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Posted: 12/29/2003 9:29:49 PM EST
December 19, 2003

Ceremonial no more: ‘The Old Guard’ prepares for combat

By Patricia Kime
Special to the Times

Members of the Army’s most famous ceremonial unit are swapping their dress blues for BDUs as they prepare to deploy for U.S. Central Command operations.
Bravo Company, 3rd U.S. Infantry Regiment, from Fort Myer, Va., a unit of The Old Guard, is heading overseas right before Christmas. They’ve been told they will be gone for six months or more.

The deployment is the first for a unit in the regiment since the Vietnam War.

The Army isn’t officially saying when the soldiers are leaving or where they are going, but the company is to join the global war on terrorism, working in Djibouti on the Horn of Africa.

The small African nation, about the size of Massachusetts, is seen as a strategic base for its proximity to Somalia and Sudan, former strongholds of terrorist leader Osama bin Laden. It also lies across the Red Sea and the Gulf of Aden from Yemen, where the destroyer Cole was attacked in 2000.

The pending deployment is uncommon for a unit known largely for ceremony. The company is one of six that rotates duties such as guarding the Tomb of the Unknowns at Arlington National Cemetery, Va., escorting caskets at Dover Air Force Base, Del., and serving as the honor guard for the U.S. president.

The unit received deployment orders the last week of October and has been immersed in pre-deployment training ever since.

Training work-ups included exercises at Fort A.P. Hill near Bowling Green, Va., and the Joint Readiness Training Center at Fort Polk, La., in November.

According to Bravo Company 1st Sgt. Michael Coleman, the unit was selected because it was “in the chute” for scheduled infantry training. The Old Guard, in addition to its ceremonial duties, is required to maintain fighting skills and routinely trains outside the Washington, D.C., area.

“All the companies train for contingency missions year-round,” said Coleman said. “This is our opportunity to put our training to use.”

But rarely do unit soldiers embark on long-term deployments. The order surprised both soldiers and family members who see a stint in The Old Guard as a tour of honor, not of deployments.

Unit members leave periodically for events that require pomp and circumstance, but don’t routinely leave for extended periods.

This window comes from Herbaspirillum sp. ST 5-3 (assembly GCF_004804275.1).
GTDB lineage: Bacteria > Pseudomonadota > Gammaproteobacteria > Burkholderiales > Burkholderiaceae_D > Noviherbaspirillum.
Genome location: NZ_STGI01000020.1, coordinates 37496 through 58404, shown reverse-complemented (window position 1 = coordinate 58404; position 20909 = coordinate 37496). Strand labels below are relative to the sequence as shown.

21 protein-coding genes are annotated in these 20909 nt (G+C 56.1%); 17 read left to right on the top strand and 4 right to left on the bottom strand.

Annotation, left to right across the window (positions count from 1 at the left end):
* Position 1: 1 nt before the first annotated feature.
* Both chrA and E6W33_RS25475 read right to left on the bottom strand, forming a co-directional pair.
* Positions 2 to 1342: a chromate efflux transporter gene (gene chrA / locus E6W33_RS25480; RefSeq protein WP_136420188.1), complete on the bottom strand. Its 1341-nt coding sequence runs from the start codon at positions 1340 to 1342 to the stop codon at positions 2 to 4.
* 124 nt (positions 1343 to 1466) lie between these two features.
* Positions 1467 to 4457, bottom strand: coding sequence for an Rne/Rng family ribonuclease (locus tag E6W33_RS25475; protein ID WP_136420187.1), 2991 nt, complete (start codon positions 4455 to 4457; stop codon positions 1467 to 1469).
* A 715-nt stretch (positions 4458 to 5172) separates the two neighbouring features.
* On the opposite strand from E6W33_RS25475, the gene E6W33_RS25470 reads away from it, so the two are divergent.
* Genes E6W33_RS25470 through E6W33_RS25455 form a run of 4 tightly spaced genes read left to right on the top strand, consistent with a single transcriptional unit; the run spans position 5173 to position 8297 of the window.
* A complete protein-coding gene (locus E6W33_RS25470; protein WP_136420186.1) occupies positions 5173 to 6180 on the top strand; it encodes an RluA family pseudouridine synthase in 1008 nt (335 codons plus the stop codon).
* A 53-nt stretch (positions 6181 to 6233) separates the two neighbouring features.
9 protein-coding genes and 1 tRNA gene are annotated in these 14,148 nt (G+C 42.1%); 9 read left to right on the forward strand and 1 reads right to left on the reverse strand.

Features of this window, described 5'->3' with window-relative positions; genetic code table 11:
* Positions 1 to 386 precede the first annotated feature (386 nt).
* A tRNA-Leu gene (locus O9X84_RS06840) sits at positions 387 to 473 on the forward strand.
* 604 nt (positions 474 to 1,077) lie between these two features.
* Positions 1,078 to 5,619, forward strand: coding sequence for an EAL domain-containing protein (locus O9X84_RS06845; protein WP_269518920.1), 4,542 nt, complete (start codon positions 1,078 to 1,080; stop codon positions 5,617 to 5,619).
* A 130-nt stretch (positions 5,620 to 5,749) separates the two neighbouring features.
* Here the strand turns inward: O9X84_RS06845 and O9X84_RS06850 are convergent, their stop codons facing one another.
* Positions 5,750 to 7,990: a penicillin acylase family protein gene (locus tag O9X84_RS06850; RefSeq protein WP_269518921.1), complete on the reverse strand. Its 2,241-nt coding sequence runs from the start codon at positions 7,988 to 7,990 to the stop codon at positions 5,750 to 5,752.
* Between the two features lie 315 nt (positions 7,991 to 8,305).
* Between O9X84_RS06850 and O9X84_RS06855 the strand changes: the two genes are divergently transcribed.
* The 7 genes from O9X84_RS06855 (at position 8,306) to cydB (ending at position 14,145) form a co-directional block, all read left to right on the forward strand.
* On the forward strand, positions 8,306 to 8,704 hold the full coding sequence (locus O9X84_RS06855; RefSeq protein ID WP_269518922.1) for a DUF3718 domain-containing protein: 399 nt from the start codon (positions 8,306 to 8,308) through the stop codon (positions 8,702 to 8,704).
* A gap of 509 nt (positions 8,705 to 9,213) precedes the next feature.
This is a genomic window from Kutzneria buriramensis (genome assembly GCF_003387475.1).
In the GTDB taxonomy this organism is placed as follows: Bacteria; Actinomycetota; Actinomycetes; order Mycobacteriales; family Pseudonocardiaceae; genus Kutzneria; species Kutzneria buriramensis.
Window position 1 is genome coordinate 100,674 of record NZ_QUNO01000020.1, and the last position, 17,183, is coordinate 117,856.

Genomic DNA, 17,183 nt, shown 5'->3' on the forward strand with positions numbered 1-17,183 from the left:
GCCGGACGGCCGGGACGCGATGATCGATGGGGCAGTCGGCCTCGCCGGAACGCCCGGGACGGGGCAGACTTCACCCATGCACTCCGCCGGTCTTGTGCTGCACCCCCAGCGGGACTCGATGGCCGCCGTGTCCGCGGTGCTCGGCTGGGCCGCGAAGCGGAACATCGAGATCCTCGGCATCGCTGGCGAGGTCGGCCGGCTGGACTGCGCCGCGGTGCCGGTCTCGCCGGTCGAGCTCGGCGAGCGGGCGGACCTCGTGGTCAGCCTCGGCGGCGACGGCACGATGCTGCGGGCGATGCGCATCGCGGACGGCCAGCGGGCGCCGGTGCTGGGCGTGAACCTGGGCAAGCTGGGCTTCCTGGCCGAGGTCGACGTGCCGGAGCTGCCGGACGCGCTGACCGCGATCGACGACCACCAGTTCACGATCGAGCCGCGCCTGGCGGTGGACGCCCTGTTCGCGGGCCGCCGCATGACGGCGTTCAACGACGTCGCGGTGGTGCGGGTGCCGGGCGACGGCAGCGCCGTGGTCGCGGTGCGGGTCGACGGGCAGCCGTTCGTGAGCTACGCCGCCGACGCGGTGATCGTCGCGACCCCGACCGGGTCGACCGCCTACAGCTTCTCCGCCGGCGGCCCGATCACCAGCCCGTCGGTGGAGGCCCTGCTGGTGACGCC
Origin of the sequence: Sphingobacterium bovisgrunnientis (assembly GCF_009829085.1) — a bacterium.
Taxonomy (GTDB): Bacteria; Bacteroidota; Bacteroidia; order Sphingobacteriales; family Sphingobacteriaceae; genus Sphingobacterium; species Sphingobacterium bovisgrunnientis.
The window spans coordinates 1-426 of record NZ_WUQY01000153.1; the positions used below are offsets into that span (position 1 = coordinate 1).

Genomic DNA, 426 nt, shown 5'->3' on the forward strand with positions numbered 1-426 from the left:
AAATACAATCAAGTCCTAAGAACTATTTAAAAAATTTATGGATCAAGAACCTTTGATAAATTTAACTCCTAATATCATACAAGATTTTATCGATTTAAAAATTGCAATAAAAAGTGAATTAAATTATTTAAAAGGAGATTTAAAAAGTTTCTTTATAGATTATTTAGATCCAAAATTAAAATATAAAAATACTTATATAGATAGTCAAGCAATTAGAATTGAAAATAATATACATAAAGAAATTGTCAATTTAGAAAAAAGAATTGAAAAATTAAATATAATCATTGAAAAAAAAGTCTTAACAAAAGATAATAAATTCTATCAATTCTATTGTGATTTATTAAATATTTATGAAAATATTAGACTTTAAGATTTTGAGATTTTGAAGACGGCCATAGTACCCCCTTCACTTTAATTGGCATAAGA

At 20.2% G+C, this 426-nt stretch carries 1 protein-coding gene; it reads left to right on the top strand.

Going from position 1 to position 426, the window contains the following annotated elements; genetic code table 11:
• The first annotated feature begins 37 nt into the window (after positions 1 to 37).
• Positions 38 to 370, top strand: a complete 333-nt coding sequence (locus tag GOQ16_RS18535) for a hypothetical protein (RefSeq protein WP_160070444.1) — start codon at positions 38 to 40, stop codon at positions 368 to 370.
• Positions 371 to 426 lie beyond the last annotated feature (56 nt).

“At first it was a shock, quite honestly,” said company commander Capt. Michael J. Trotter. “Then it was exciting. Then it turned to ‘OK, how do I ready this company to deploy?’”

In less than two months, the company transformed from a spit-shined ceremonial detail to full combat readiness, he said.

“It’s been absolutely amazing,” said Trotter, a former company commander with the 82nd Airborne Division.

With an increased operations tempo, the Army has lengthened deployments, kept reservists on active duty for extended periods, called up National Guard units and redeployed units after little down time. Some see The Old Guard deployment as yet another sign that the Army is stretched too thin.

Others, including Dan Goure, vice president of the Lexington Institute, a think-tank based in Washington, agree that the deployment is a sign of an active Army, but added that it also may be seen as a “solution to the problem.

This may be a sign of fairness to have units that don’t normally deploy bear some of the burden,” he said.

Bravo Company members, 90 percent of whom are infantry soldiers, say they are ready to do their share.

“To me, it means the Army is actually smarter. Why should you go to National Guard and reserve units when you have active duty who is not deployed?” Trotter said.

The Guard last deployed as a regiment in World War II. Battalion-sized elements of the 3rd U.S. Infantry deployed in Vietnam, and some members served as replacements in the Korean War. The historic significance of the deployment is not lost on Bravo Company members, Coleman said.

“It’s huge, but I tell you we are trained to fight and win, emotionally, physically and mentally.”

Overseas, Bravo Company certainly will meet a stereotype many foreigners have of Americans: tall, strong and somewhat larger than life. Male soldiers in The Old Guard are required to be at least five-foot 10-inches tall, must look sharp in uniform and meet stringent physical requirements.

“We don’t realize psychologically how much of an effect we have on people. When we hit the pavement at JRTC with all our gear on, the people there said ‘Holy Cow, you guys are huge.’ We are able to dominate a situation without even firing a weapon,” Trotter said.

But looks aside, Bravo Company is well-equipped and trained, Coleman said. “We are better trained to fight and win and that’s the bottom line. These guys are hoo-ha.”
Link Posted: 12/29/2003 9:38:18 PM EST
Originally Posted By KA3B:
“We are better trained to fight and win and that’s the bottom line. These guys are hoo-ha.”
View Quote

Well, they do have a lot of Dog and Pony shows under their belts.  

Christ are we that hard up?
Link Posted: 12/29/2003 9:43:22 PM EST